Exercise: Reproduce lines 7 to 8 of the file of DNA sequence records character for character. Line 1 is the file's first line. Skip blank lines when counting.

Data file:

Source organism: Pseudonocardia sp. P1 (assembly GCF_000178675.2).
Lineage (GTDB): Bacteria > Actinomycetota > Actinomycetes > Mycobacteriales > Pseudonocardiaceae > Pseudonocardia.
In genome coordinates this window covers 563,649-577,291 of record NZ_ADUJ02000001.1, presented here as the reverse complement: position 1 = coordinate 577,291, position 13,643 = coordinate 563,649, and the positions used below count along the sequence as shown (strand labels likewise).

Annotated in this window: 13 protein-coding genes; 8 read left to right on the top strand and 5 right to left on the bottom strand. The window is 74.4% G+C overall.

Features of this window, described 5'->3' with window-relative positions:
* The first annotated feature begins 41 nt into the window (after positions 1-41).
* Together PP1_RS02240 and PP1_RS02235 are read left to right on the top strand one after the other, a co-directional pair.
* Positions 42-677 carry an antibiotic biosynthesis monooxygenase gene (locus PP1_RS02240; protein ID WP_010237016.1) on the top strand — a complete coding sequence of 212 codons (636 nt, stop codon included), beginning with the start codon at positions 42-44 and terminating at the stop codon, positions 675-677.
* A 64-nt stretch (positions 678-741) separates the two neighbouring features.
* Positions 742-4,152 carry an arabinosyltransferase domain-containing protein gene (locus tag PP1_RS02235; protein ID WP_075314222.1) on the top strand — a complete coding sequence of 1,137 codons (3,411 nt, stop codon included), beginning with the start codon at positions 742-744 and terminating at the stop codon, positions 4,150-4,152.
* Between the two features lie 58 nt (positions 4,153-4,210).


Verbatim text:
* Together PP1_RS02240 and PP1_RS02235 are read left to right on the top strand one after the other, a co-directional pair.
* Positions 42-677 carry an antibiotic biosynthesis monooxygenase gene (locus PP1_RS02240; protein ID WP_010237016.1) on the top strand — a complete coding sequence of 212 codons (636 nt, stop codon included), beginning with the start codon at positions 42-44 and terminating at the stop codon, positions 675-677.